Utility vs. Combat: Tomahawks and Trade Knive
A thoughtful question from Mitch Mitchell, an affiliate coach of American Frontier Rough and Tumble, prompted me to commit to paper some observations regarding two common tools/weapons of the frontier. First, the exchange that led to all this:
Question: "Am I on the right track or holding my danged knife wrong?"
My reply: "Bowie designs are manifold. My personal preference falls toward a flat-spine knife with a half-guard because a spine-side guard or broken spine jams up my thumb on a sincere stab in a saber grip. For me, anyway, a nice, straight, full-power stab with a hammer grip on the high line is impossible, and anyway it is a wrist killer."
Mitchell's question is a common one that can lead us one step closer to weapons wisdom. First, I will point out that discovering that certain tactics and grips are wrist killers is possible only when we invest time in hard training with hard targets. If we stick with mirror play, shadow play or tit-for-tat flow drills with a partner using mock weapons, we likely will never stumble on the realities that make certain tactics ill-advised. As they say, train real to find real.
Now, here's my take on the subject of blades and self-defense in American history:
First, trade-knife designs were myriad. Likewise, tomahawk designs were myriad. Beyond a knife being a knife and a 'hawk being a 'hawk, mass-produced, perfectly weighted commercial blades made specifically for combat were a rarity.
There were a variety of designs, weights, lengths, guards, etc., in circulation. To survive, one had to be skilled with a variety of tool/weapon interfaces. When modern afficionados fall into a this-is-my-carry-blade mindset, they miss the point of training with these historical items.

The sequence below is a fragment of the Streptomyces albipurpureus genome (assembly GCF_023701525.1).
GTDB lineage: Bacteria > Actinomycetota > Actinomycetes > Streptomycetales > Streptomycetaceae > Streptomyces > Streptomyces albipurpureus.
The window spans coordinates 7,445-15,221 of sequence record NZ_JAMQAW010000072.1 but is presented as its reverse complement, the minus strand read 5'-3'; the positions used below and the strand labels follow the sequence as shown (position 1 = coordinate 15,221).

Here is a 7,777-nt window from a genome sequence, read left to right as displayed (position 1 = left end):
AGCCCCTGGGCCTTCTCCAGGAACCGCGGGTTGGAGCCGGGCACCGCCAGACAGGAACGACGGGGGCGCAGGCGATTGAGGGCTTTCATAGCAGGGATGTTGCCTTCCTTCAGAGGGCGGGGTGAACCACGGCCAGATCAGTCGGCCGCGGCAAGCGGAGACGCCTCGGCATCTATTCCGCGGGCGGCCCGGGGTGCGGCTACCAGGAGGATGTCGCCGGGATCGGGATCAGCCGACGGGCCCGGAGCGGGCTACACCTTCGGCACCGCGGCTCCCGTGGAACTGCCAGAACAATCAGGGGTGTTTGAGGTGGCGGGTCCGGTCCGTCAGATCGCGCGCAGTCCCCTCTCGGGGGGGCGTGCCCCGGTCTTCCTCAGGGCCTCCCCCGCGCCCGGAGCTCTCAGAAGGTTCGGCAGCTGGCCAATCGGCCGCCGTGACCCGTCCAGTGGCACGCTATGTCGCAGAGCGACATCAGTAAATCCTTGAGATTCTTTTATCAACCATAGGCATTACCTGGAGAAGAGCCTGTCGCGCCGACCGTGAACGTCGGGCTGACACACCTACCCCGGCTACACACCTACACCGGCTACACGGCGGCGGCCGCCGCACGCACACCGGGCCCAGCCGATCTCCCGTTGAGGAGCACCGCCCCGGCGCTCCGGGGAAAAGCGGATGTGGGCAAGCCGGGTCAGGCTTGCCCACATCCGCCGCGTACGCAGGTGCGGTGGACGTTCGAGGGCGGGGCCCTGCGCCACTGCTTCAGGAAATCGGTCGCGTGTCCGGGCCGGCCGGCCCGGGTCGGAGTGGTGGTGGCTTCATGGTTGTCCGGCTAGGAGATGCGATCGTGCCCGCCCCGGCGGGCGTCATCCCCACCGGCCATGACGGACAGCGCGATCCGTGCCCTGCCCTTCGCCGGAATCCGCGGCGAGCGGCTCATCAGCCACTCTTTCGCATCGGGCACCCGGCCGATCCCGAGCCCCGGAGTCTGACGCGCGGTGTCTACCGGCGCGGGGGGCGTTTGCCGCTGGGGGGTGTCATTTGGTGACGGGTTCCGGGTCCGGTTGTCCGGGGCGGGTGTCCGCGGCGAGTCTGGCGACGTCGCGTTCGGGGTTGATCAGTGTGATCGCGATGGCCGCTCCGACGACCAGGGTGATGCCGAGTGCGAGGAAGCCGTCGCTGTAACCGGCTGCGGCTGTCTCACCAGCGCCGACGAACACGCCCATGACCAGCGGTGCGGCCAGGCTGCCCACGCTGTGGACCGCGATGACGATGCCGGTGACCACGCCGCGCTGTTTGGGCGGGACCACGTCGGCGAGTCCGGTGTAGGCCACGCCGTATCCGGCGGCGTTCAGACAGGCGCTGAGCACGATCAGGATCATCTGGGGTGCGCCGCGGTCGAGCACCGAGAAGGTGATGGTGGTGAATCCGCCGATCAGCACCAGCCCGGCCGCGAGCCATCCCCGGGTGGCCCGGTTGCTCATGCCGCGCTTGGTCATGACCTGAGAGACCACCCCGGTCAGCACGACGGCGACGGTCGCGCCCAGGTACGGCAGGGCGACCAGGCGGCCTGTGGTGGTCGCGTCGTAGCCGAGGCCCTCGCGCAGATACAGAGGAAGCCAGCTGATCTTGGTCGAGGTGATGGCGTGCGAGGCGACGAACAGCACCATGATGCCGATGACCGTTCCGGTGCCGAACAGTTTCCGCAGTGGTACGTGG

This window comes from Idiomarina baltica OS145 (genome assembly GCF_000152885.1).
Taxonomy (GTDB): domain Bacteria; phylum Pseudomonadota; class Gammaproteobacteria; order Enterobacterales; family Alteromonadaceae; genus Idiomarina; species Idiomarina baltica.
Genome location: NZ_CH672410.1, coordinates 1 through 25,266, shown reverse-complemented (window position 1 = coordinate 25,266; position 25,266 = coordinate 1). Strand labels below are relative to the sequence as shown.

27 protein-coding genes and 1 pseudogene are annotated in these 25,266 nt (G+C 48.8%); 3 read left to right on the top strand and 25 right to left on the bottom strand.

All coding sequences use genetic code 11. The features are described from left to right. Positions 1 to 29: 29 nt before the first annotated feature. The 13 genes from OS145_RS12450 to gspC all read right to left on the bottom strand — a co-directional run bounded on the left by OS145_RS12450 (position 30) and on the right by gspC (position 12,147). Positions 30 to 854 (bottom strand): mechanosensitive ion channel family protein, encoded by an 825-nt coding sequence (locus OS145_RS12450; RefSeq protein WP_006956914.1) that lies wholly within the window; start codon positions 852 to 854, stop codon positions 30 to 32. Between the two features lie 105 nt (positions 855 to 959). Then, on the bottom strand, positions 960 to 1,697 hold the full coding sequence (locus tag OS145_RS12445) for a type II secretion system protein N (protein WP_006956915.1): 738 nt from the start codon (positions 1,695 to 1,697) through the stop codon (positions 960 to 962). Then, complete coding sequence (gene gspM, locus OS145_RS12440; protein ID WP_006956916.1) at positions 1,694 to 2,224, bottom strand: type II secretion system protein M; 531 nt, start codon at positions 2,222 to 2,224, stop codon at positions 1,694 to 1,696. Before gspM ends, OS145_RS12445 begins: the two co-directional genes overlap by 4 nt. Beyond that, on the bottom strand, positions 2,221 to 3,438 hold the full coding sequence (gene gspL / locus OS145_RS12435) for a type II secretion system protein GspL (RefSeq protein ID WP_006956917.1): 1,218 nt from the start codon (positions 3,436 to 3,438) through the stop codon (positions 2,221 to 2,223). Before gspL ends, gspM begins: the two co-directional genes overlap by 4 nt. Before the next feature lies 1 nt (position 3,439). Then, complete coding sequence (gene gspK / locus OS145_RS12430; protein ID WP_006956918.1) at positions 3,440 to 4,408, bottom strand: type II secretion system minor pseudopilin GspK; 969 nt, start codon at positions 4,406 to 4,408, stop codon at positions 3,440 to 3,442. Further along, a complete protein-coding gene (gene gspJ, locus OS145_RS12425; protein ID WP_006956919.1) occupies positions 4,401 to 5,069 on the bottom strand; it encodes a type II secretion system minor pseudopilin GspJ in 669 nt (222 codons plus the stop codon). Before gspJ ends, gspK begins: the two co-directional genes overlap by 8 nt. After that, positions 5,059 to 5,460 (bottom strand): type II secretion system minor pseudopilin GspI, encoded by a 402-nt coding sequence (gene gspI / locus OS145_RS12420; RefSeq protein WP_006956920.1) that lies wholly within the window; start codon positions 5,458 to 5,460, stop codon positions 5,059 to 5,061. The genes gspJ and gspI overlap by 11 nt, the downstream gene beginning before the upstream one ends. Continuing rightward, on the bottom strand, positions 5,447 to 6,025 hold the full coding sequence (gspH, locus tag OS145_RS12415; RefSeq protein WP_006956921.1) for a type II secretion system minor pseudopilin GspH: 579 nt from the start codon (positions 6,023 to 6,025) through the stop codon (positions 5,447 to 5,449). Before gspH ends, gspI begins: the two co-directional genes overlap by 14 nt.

I say that because a knife was a tool first and foremost. Cutting rope, making fuzz sticks for starting campfires, skinning game and all the other actions one needed to undertake in order to survive on the frontier were of paramount importance. Having a knife that served only as a weapon was uncommon.
The same goes for the tomahawk, which we shouldn't forget was primarily a hatchet or camp ax. Knives and 'hawks are similar in that both were tools intended for daily use. In all likelihood, the bearers hoped never to need to wield them for martial matters.
Knives and 'hawks are similar in that both were tools intended for daily use. In all likelihood, the bearers hoped never to need to wield them for martial matters.
Today, we tend to invert the tool-choice pyramid. We often select blades for martial purposes that we envision. Often, we wouldn't dare dull their sheen on mundane matters.
I'm not pretending that I use all the blades in my collection for everyday cutting and chopping. With an eye on historical accuracy, I do own some pretty toys that I don't ding. However, I have a variety of fair-to-middling knives and 'hawks that I've acquired in antique shops, and all are mighty functional.
I enjoy using them as the tools they were intended to be and training with them to take full advantage of all their martial aspects. I experience growth whenever I'm forced to modify my technique to deal with different weights and lengths as I discover which tactics shake out as functional across all weapon interfaces and thus are of high utility. It's also beneficial to learn which tactics are specific to a single tool because they must be culled from my repertoire.
My final advice: Go with whatever blade feels right in your hand. When you find that a particular tactic or technique jams a digit, hurts your hand or simply makes you feel uncomfortable, get rid of said move. If you don't and you ever have to use your tool for real, you won't do it with conviction. Remember that it's perfectly OK to not know or use every trick in the book. It's never OK to keep things just so you can feel complete or check a move off a list.
Never lose sight of the fact that tomahawks were hatchets and knives were knives. They were designed for work, and fighting was just a blip on the radar. In modern times, it's easy to fixate on buying expensive items for fake fighting and lose sight of the daily utility they were intended for.
Mark Hatmaker's website is extremeselfprotection.com.